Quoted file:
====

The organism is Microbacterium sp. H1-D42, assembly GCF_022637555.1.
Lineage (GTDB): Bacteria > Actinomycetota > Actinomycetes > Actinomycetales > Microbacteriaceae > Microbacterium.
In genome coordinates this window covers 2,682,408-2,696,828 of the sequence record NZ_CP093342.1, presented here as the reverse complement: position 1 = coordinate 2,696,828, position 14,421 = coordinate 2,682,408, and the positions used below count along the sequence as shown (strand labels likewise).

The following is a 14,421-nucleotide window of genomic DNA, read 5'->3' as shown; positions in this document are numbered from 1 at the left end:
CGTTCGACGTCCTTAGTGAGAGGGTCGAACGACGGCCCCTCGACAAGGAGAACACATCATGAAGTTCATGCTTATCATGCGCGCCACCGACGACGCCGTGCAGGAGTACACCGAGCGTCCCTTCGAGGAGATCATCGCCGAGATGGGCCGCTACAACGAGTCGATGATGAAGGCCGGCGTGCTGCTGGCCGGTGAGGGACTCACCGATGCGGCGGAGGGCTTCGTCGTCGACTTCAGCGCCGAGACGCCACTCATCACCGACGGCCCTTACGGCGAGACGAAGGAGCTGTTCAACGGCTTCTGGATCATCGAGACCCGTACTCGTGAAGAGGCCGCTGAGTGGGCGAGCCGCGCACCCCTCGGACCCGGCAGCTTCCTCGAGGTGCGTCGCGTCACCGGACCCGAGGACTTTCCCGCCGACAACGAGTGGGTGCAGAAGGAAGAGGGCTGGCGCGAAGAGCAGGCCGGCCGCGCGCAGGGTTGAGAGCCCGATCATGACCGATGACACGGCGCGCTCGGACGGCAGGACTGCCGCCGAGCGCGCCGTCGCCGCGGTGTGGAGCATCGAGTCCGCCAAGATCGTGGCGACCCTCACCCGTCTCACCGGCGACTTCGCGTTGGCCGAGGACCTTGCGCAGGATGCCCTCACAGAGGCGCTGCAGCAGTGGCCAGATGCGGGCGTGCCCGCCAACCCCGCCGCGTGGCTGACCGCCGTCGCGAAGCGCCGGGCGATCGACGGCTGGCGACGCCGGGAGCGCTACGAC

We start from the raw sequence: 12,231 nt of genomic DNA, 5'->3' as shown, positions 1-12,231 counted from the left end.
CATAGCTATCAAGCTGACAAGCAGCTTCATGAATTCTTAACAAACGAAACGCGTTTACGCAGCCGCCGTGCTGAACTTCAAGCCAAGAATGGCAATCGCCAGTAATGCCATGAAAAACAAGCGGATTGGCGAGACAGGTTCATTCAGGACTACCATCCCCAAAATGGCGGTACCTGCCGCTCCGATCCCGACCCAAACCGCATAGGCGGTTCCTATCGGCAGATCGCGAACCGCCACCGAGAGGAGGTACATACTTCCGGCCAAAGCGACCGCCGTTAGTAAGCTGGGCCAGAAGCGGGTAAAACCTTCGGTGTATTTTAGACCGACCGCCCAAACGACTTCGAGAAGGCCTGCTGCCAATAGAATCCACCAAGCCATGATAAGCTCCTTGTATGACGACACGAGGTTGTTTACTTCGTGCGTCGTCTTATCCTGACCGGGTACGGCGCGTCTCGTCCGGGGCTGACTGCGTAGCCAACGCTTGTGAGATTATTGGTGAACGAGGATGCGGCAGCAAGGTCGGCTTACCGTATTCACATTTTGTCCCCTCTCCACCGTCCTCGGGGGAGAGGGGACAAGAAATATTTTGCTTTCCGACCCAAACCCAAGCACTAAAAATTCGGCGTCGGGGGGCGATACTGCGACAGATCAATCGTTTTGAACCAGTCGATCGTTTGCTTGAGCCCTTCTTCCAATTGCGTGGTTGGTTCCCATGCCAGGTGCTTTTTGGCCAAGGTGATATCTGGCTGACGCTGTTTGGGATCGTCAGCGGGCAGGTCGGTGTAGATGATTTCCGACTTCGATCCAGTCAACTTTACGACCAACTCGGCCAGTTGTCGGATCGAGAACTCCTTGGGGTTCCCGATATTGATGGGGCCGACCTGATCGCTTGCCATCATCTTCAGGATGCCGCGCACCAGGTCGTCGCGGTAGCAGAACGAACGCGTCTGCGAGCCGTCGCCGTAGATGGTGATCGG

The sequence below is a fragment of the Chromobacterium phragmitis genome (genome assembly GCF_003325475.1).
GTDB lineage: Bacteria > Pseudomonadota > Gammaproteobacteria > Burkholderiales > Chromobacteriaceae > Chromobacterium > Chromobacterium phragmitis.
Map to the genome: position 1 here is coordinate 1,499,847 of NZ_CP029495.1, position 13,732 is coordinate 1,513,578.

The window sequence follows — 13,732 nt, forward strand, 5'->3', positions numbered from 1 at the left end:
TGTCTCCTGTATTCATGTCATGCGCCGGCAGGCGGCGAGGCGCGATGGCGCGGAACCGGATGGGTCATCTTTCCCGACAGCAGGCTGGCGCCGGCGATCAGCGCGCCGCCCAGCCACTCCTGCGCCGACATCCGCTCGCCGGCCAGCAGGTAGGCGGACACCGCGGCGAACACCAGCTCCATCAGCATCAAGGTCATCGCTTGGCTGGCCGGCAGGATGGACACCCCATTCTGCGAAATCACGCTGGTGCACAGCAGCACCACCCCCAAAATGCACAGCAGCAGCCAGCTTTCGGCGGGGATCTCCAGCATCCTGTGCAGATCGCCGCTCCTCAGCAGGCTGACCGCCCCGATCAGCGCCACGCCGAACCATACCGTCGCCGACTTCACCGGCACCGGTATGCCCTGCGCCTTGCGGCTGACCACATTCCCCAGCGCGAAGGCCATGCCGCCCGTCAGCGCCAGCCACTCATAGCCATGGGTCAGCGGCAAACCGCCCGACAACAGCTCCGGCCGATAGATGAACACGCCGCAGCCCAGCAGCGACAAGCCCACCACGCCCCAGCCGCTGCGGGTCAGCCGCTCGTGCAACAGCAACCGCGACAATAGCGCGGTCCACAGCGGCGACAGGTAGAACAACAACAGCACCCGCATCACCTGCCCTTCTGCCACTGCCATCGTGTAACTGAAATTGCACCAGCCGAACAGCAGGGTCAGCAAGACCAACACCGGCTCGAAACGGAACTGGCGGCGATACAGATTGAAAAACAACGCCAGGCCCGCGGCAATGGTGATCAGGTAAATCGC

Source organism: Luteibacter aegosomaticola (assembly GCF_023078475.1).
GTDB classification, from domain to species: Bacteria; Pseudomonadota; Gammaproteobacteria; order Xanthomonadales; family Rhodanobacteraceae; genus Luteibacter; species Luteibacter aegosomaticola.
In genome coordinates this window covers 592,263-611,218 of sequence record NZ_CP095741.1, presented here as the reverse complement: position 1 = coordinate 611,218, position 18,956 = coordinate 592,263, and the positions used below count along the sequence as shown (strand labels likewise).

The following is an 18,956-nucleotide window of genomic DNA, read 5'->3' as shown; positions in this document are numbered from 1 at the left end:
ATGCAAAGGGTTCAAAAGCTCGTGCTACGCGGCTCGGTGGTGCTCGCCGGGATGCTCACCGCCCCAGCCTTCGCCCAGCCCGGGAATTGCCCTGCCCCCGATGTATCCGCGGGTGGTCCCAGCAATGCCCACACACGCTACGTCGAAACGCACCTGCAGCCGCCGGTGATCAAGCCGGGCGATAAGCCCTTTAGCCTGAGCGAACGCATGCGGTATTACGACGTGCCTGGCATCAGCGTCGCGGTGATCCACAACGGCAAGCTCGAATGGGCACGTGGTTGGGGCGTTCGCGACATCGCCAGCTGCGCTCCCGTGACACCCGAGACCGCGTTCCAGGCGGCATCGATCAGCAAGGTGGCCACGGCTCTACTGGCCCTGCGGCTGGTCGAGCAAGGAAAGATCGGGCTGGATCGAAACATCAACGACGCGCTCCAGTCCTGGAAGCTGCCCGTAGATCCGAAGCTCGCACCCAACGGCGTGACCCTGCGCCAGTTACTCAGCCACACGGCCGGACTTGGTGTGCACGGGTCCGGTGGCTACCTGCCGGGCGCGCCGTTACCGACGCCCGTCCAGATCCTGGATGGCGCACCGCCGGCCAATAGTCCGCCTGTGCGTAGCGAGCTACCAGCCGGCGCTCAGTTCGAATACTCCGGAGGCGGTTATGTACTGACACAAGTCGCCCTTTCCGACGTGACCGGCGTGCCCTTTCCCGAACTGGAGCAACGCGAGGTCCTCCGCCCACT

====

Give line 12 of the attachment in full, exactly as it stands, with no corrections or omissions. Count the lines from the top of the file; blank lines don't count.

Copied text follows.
TGTCTCCTGTATTCATGTCATGCGCCGGCAGGCGGCGAGGCGCGATGGCGCGGAACCGGATGGGTCATCTTTCCCGACAGCAGGCTGGCGCCGGCGATCAGCGCGCCGCCCAGCCACTCCTGCGCCGACATCCGCTCGCCGGCCAGCAGGTAGGCGGACACCGCGGCGAACACCAGCTCCATCAGCATCAAGGTCATCGCTTGGCTGGCCGGCAGGATGGACACCCCATTCTGCGAAATCACGCTGGTGCACAGCAGCACCACCCCCAAAATGCACAGCAGCAGCCAGCTTTCGGCGGGGATCTCCAGCATCCTGTGCAGATCGCCGCTCCTCAGCAGGCTGACCGCCCCGATCAGCGCCACGCCGAACCATACCGTCGCCGACTTCACCGGCACCGGTATGCCCTGCGCCTTGCGGCTGACCACATTCCCCAGCGCGAAGGCCATGCCGCCCGTCAGCGCCAGCCACTCATAGCCATGGGTCAGCGGCAAACCGCCCGACAACAGCTCCGGCCGATAGATGAACACGCCGCAGCCCAGCAGCGACAAGCCCACCACGCCCCAGCCGCTGCGGGTCAGCCGCTCGTGCAACAGCAACCGCGACAATAGCGCGGTCCACAGCGGCGACAGGTAGAACAACAACAGCACCCGCATCACCTGCCCTTCTGCCACTGCCATCGTGTAACTGAAATTGCACCAGCCGAACAGCAGGGTCAGCAAGACCAACACCGGCTCGAAACGGAACTGGCGGCGATACAGATTGAAAAACAACGCCAGGCCCGCGGCAATGGTGATCAGGTAAATCGC